The role played by drug efflux pumps in bacterial multidrug resistance

    Research output: Contribution to journalReview articlepeer-review

    80 Citations (Scopus)


    Antimicrobial resistance is a current major challenge in chemotherapy and infection control. The ability of bacterial and eukaryotic cells to recognize and pump toxic compounds from within the cell to the environment before they reach their targets is one of the important mechanisms contributing to this phenomenon. Drug efflux pumps are membrane transport proteins that require energy to export substrates and can be selective for a specific drug or poly-specific that can export multiple structurally diverse drug compounds. These proteins can be classified into seven groups based on protein sequence homology, energy source and overall structure. Extensive studies on efflux proteins have resulted in a wealth of knowledge that has made possible in-depth understanding of the structures and mechanisms of action, substrate profiles, regulation and possible inhibition of many clinically important efflux pumps. This review focuses on describing known families of drug efflux pumps using examples that are well characterized structurally and/or biochemically.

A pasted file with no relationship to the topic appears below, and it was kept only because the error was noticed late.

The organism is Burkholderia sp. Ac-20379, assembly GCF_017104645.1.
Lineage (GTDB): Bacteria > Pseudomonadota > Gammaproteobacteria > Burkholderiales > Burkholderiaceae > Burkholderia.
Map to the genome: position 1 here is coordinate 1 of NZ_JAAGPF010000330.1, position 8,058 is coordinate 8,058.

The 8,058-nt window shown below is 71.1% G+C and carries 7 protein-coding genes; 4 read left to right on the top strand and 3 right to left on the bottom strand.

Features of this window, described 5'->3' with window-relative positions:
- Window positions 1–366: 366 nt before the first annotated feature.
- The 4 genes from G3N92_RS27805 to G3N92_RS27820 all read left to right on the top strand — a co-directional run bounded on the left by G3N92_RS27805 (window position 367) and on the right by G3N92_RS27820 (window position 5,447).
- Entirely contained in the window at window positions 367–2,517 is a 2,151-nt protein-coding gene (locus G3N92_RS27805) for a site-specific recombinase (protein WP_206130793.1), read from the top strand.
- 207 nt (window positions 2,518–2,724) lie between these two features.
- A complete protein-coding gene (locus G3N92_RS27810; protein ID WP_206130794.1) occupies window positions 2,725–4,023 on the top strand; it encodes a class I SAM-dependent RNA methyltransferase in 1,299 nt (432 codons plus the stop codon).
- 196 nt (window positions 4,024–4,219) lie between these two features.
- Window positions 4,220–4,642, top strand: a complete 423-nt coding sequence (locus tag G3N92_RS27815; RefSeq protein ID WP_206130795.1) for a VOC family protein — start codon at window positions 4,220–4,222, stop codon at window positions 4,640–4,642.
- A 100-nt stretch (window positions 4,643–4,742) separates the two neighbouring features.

Original languageEnglish
    Pages (from-to)127-139
    Number of pages13
    JournalEssays in Biochemistry
    Issue number1
    Publication statusPublished - 3 Mar 2017


    • Antimicrobial resistance
    • membrane transport protein
    • multidrug resistance


    Dive into the research topics of 'The role played by drug efflux pumps in bacterial multidrug resistance'. Together they form a unique fingerprint.

    Cite this